Historic Space-Related Science Research Papers
This page lists some of the most significant space-related scientific publications of human history. All files are free, in PDF format.
Properties of Expanding Universes (Stephen Hawking, S. 1966)
Stephen Hawking's doctoral thesis, the document that helped launch his career, submitted when he was 24 years old.
Does the Inertia of a Body Depend Upon Its Energy Content? (Albert Einstein, 1905)
The paper that introduced what is probably the most famous scientific equation of all: E = mc2
On the Electrodynamics of Moving Bodies (Albert Einstein, 1905)
In what is now known as Einstein's special theory of relativity, this paper reconciles Maxwell's equations for electricity and magnetism with the laws of mechanics by introducing changes to mechanics at near-light speed.
On a Heuristic Viewpoint Concerning the Production and Transformation of Light (Albert Einstein, 1905)
This article proposed the idea of energy quanta, or the hypothesis that light exists as individual particles rather than a continuous stream.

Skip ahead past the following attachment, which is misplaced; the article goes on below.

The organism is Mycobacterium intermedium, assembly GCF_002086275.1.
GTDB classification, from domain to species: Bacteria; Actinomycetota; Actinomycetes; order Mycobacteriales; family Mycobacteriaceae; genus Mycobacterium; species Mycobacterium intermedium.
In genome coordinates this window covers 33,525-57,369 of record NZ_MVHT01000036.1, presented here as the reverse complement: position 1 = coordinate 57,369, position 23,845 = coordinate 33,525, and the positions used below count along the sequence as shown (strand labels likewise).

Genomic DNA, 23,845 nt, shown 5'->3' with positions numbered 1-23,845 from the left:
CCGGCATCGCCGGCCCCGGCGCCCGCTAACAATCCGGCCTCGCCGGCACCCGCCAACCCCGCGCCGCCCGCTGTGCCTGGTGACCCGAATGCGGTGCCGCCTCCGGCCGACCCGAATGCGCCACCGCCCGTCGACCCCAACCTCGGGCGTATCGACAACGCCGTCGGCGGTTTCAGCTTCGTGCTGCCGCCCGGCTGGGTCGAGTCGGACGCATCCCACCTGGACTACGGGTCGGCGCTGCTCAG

Opticks: or, A Treatise of the Reflexions, Refractions, Inflexions and Colours of Light (Isaac Newton, 1704)
Newton's second major book on science, "Optiks" is a profoundly important historical science text. We also have an alternative version.
Philosophiae Naturalis Principia Mathematica (Isaac Newton, 1687)
Often simply called Principia, this book reveals Newton's laws of motion and universal gravitation. At this stage we only have the original Latin version available—we're on the hunt for a free English translation ("Mathematical Principles of Natural Philosophy").
Harmonies of the World (Johannes Kepler, 1619)
Kepler discusses geometrical forms and physical phenomena, and relates his discovery of the "third law of planetary motion".
On the Revolutions of the Heavenly Spheres (Nicolaus Copernicus, 1543)
The ground-breaking book that challenged the traditional geocentric (Earth-centered) model of the Universe, and outlined a new heliocentric model (with the Sun at the centre).